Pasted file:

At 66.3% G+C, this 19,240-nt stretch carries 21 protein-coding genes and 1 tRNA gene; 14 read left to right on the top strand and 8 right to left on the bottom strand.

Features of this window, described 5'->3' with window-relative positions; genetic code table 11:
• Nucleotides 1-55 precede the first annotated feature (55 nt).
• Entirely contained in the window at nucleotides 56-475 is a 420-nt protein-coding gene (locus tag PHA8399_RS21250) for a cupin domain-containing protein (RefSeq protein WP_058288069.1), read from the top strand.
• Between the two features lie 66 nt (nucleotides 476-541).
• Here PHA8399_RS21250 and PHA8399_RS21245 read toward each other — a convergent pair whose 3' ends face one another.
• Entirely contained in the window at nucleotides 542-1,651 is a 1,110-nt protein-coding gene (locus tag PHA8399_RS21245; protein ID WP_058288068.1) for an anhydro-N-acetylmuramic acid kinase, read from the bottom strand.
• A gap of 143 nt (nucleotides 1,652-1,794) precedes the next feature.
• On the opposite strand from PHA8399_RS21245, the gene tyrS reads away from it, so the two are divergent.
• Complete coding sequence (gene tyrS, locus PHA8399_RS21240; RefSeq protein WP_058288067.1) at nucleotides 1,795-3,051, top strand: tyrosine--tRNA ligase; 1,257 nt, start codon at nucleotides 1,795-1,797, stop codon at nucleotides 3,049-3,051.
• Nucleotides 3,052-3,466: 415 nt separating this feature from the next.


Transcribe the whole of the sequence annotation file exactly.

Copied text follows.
At 66.3% G+C, this 19,240-nt stretch carries 21 protein-coding genes and 1 tRNA gene; 14 read left to right on the top strand and 8 right to left on the bottom strand.

Features of this window, described 5'->3' with window-relative positions; genetic code table 11:
• Nucleotides 1-55 precede the first annotated feature (55 nt).
• Entirely contained in the window at nucleotides 56-475 is a 420-nt protein-coding gene (locus tag PHA8399_RS21250) for a cupin domain-containing protein (RefSeq protein WP_058288069.1), read from the top strand.
• Between the two features lie 66 nt (nucleotides 476-541).
• Here PHA8399_RS21250 and PHA8399_RS21245 read toward each other — a convergent pair whose 3' ends face one another.
• Entirely contained in the window at nucleotides 542-1,651 is a 1,110-nt protein-coding gene (locus tag PHA8399_RS21245; protein ID WP_058288068.1) for an anhydro-N-acetylmuramic acid kinase, read from the bottom strand.
• A gap of 143 nt (nucleotides 1,652-1,794) precedes the next feature.
• On the opposite strand from PHA8399_RS21245, the gene tyrS reads away from it, so the two are divergent.
• Complete coding sequence (gene tyrS, locus PHA8399_RS21240; RefSeq protein WP_058288067.1) at nucleotides 1,795-3,051, top strand: tyrosine--tRNA ligase; 1,257 nt, start codon at nucleotides 1,795-1,797, stop codon at nucleotides 3,049-3,051.
• Nucleotides 3,052-3,466: 415 nt separating this feature from the next.